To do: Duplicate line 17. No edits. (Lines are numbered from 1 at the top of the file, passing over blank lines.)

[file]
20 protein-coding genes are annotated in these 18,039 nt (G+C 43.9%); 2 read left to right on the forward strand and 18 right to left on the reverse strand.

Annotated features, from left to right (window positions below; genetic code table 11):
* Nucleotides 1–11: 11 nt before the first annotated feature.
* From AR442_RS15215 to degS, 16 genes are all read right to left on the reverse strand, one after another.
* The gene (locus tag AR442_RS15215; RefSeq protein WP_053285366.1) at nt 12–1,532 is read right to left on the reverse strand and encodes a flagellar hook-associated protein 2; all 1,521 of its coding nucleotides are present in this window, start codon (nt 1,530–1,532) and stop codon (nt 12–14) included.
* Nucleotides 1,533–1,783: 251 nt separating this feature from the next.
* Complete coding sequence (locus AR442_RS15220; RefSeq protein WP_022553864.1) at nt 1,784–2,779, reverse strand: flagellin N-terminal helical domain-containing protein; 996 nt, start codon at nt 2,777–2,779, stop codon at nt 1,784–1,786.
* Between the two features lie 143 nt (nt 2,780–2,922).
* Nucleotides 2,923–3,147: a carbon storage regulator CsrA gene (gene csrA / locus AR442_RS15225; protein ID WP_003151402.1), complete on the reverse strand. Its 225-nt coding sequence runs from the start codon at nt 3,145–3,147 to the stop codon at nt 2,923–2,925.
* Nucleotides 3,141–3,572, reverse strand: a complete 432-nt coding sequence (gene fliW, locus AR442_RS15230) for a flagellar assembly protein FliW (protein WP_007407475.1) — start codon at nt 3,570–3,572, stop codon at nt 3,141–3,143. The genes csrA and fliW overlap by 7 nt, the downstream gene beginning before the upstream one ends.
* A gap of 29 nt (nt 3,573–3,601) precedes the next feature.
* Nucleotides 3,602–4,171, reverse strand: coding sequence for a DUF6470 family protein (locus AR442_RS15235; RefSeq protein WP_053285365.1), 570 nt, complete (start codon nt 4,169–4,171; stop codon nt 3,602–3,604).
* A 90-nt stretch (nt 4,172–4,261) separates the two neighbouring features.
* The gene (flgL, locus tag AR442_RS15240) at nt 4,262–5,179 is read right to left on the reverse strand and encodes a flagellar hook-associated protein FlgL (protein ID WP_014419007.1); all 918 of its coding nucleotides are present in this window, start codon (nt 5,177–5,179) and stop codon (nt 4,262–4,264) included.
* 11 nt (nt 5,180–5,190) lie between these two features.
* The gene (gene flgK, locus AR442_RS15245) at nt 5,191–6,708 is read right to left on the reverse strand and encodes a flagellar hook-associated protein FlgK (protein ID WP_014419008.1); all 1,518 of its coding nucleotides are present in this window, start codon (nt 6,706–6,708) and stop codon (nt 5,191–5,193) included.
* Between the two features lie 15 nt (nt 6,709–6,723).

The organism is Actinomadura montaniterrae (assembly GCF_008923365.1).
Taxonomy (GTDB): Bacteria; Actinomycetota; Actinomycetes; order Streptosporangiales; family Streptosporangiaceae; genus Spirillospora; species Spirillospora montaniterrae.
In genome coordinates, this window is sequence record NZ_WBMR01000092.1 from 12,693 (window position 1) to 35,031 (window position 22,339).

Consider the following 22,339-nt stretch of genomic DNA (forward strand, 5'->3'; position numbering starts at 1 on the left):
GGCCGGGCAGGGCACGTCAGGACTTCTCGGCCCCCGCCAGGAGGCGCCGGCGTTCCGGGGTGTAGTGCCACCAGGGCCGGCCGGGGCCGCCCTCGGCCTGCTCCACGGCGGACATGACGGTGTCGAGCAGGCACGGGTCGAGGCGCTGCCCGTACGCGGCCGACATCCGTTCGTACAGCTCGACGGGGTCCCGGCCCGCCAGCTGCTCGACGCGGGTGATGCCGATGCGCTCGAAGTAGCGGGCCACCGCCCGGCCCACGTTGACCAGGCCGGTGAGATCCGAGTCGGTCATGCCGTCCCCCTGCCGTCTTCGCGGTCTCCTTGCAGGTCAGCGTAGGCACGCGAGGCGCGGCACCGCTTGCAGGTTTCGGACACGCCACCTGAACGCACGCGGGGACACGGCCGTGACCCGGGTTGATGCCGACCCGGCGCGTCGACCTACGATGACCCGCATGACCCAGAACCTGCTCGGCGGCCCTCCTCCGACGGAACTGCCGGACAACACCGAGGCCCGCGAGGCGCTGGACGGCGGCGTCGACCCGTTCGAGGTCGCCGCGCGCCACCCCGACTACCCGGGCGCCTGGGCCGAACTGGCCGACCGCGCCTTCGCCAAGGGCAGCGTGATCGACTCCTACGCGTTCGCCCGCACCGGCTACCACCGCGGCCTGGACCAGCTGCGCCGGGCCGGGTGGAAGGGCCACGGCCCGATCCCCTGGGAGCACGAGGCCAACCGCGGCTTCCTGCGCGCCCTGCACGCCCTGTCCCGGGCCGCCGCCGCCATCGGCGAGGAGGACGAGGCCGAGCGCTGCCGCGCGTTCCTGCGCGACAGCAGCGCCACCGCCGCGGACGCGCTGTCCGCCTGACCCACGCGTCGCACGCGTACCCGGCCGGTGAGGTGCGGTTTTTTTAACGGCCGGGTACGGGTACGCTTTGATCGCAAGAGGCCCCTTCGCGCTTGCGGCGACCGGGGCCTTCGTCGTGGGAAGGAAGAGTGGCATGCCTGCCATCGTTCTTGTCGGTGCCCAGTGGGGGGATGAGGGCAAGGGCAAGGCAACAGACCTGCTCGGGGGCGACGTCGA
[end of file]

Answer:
* Between the two features lie 15 nt (nt 6,709–6,723).